What’s the difference between to, too and two?
To, too and two are spelled differently but pronounced the same, which means that many people often confuse them in written English — even native speakers have trouble. Keep reading to master the difference between these three troublesome words, then put your knowledge to the test in the free exercises.
I’m going to the shop to buy an ice cream.
Would you like one too?
Even though I know that too much ice cream is bad for you, I’m going to get two scoops.
How about you?
To is one of the most common words in the English language.
- use to as a preposition of time or movement
- I’m going to the shop.
- The shop closes at quarter to five.
- use to before verbs to form infinitives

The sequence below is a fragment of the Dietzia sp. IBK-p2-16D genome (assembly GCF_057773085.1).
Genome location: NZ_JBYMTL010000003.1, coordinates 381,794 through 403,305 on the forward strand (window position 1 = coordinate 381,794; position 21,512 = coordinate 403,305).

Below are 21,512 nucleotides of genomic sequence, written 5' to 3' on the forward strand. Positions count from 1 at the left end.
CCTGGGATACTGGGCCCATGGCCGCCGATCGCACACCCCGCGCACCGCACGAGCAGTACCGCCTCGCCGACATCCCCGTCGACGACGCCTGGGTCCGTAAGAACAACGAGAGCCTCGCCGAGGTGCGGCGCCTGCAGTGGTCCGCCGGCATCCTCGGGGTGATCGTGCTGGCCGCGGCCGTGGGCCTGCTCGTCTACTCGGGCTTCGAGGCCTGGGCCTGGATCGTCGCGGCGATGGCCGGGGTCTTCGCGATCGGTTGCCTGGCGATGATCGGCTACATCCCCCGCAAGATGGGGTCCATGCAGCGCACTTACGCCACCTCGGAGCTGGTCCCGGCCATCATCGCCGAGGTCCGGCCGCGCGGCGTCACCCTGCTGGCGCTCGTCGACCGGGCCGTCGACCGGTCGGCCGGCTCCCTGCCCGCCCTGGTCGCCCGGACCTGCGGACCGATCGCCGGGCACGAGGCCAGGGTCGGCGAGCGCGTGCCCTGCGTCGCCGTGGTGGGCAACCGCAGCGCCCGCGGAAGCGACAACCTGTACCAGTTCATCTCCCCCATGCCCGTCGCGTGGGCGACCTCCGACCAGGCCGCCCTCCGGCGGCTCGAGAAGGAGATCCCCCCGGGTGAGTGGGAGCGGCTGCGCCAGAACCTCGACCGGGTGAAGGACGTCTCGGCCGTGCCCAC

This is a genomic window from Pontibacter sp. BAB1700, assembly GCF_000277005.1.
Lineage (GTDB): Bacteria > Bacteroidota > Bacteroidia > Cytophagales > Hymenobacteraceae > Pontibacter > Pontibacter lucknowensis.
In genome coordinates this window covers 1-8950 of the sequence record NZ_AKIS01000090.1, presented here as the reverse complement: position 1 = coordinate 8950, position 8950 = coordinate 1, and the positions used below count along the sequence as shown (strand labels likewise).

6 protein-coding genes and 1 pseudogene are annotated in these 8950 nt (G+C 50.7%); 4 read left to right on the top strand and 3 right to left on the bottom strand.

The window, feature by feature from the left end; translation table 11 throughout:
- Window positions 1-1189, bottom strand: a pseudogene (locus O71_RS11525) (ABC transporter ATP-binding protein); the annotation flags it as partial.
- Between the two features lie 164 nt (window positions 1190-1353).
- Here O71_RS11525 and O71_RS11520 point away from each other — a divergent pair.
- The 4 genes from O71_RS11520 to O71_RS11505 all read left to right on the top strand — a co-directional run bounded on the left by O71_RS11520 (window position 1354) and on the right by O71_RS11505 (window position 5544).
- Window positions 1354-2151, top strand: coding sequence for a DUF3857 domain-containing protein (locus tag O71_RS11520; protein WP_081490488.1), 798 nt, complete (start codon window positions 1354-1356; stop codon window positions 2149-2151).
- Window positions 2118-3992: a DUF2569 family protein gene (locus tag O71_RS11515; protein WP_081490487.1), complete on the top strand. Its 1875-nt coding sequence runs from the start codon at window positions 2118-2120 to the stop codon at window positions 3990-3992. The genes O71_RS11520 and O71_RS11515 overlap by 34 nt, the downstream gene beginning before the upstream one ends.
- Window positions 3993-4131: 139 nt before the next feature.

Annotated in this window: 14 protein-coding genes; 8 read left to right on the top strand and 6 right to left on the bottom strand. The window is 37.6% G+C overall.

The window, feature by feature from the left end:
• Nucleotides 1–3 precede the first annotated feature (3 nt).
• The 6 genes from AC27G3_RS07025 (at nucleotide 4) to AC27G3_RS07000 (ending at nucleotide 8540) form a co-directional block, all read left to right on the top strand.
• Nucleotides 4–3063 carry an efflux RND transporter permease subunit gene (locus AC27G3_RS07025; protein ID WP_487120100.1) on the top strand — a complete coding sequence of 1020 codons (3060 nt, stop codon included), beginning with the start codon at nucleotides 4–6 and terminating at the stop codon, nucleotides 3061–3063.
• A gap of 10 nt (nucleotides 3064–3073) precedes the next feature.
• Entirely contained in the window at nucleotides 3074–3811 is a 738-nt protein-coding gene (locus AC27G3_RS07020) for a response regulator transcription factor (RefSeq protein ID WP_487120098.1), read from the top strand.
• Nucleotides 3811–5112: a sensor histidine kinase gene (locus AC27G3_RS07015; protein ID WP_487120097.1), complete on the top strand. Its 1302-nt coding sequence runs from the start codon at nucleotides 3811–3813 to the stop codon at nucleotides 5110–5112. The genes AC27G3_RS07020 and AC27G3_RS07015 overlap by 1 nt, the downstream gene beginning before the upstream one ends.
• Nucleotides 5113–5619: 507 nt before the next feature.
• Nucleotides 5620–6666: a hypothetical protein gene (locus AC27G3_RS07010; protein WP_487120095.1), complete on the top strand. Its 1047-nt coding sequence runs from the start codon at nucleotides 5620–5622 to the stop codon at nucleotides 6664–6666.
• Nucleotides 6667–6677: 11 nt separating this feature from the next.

- I’m going to the shop to buy an ice-cream.
Too is an adverb. It has a few different meanings:
- too = more than needed, more than wished for
- Eating too much ice cream is bad for you.
- too = very
- Thanks for the ice cream. You’re too kind!
- too = also, as well, in addition
- Would you like an ice cream too?
Two is the number 2, it comes between 1 and 3.
- I’m going to get two scoops of ice-cream, one chocolate and one strawberry.
To learn more go to our section dedicated to numbers.